Council District 10


Eight in Race to Replace Ousted Councilman in Dominican District 10

Friday, September 11, 2009

by Marianne McCune
They say all politics are local. But in the northern tip of Manhattan, that may be more so. The 10th Council District includes much of Washington Heights, Inwood, and the Marble Hill section of the Bronx. There are eight City Council candidates vying to replace former Councilmember Miguel Martinez, whose seat is open because pleaded guilty to misusing taxpayer dollars and resigned. Now, as WNYC’s Marianne McCune reports, voters are looking for a candidate they know and trust.

This is the Dominican district.

MC for Dominican band: (IN SPANISH) You guys want Dominican music?!

Its perimeter was purposefully shaped to elect the first Dominican City Council member in 1991. Yes, there are others here - Puerto Ricans, African Americans and a handful of white people who aren’t Hispanic. But if there’s a street fair on Dyckman Street – you can be sure the band will play Merengue.

So when Dominican-born City Councilmember Miguel Martinez pleaded guilty to stealing more than $100,000 of public money and resigned, leaving his seat empty -- many here took it personally. As if Martinez was a nephew and what he did reflected badly on the whole family.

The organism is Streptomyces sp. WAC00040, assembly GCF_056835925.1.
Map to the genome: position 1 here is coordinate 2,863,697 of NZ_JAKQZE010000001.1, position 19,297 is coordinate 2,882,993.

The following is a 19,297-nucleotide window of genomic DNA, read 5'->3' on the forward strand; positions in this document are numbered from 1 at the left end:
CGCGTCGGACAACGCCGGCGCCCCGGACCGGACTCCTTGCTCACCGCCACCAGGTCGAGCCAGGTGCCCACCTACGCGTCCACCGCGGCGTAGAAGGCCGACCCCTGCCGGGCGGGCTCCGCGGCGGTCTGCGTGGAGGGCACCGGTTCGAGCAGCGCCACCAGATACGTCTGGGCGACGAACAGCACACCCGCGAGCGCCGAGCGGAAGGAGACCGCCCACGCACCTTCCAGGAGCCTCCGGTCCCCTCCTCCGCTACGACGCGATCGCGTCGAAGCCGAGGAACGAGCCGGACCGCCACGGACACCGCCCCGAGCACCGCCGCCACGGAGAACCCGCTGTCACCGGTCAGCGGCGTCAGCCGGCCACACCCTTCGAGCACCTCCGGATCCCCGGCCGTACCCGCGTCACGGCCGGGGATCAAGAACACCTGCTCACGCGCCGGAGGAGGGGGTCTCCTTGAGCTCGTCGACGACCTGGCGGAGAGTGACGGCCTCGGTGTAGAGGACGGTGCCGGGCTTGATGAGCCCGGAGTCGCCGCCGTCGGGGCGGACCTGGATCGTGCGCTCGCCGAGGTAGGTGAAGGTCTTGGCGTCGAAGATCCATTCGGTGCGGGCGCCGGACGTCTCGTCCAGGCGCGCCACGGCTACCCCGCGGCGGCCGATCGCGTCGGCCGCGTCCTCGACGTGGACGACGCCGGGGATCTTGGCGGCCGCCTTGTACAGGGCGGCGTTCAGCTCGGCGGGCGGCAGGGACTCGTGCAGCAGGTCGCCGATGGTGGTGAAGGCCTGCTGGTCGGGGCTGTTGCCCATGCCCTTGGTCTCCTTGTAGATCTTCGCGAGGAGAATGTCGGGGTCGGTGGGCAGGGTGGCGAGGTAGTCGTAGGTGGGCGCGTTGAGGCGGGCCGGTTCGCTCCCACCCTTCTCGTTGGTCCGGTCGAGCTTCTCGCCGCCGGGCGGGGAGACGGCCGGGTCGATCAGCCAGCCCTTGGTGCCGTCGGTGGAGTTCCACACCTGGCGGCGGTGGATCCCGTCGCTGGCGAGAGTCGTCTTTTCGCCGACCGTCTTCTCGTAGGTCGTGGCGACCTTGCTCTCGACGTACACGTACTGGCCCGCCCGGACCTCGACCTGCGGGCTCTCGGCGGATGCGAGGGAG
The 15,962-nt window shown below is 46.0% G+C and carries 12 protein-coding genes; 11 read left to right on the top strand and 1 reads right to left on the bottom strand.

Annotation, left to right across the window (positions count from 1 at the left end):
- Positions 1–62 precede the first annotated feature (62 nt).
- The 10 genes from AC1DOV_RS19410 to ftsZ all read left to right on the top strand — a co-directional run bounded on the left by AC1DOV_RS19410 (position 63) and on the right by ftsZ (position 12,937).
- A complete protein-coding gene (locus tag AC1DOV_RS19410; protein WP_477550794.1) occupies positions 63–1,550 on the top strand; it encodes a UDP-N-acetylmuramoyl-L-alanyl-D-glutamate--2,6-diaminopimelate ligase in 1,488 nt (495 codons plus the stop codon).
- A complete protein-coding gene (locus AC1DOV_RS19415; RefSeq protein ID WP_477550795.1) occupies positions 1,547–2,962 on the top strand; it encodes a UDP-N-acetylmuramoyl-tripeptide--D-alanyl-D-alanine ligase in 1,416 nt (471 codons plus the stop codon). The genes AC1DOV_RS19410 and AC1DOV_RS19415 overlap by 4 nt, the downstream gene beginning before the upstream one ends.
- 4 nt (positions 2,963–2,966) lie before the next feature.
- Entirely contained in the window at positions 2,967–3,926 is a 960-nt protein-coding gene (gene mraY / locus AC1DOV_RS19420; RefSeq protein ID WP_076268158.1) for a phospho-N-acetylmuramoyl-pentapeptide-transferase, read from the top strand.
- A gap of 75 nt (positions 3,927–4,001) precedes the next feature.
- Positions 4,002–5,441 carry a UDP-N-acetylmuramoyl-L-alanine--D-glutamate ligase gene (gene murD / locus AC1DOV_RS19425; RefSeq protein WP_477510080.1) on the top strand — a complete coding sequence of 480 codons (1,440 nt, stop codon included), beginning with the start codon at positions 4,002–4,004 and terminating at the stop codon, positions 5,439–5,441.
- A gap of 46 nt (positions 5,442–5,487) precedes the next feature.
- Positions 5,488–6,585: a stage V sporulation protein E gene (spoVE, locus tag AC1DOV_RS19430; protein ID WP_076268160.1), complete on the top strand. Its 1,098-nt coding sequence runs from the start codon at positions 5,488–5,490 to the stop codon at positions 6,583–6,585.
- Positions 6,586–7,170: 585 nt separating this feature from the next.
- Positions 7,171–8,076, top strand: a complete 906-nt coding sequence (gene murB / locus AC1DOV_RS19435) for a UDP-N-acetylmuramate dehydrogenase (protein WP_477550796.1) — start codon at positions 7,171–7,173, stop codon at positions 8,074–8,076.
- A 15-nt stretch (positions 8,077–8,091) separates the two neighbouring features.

Polanco: No me enojo …

It’s sad, says Martin Polanco, but I’m not angry because we all make mistakes. A woman on another corner invokes the Bible, saying we’re all just fishermen and that hopefully Martinez will repent. Others worry all Dominicans will drop in the world’s esteem. And over an animated game of dominoes, Ramon Echevarria shakes his head disapprovingly, saying the Dominican community has to make sure it’s not seen as a jungle.Echevarria watching dominoes and talking politics.

Echevarria watching dominoes and talking politics.

Ramon Echevarria: … una jungla. Somos una communidad de avances.

And so, among the candidates for City Council, many here are looking for someone they can trust. And in the seemingly small town that is this neighborhood, someone they can trust often means someone they know – personally.

At a picnic celebrating the candidacy of community board chairman and teacher Manny Velasquez, Ana Julia Coronado says she’s voting for him because, as Dean at her son’s school, Manny helped turn her son around.Chickens and bunnies on asphalt.

Chickens and bunnies on asphalt.

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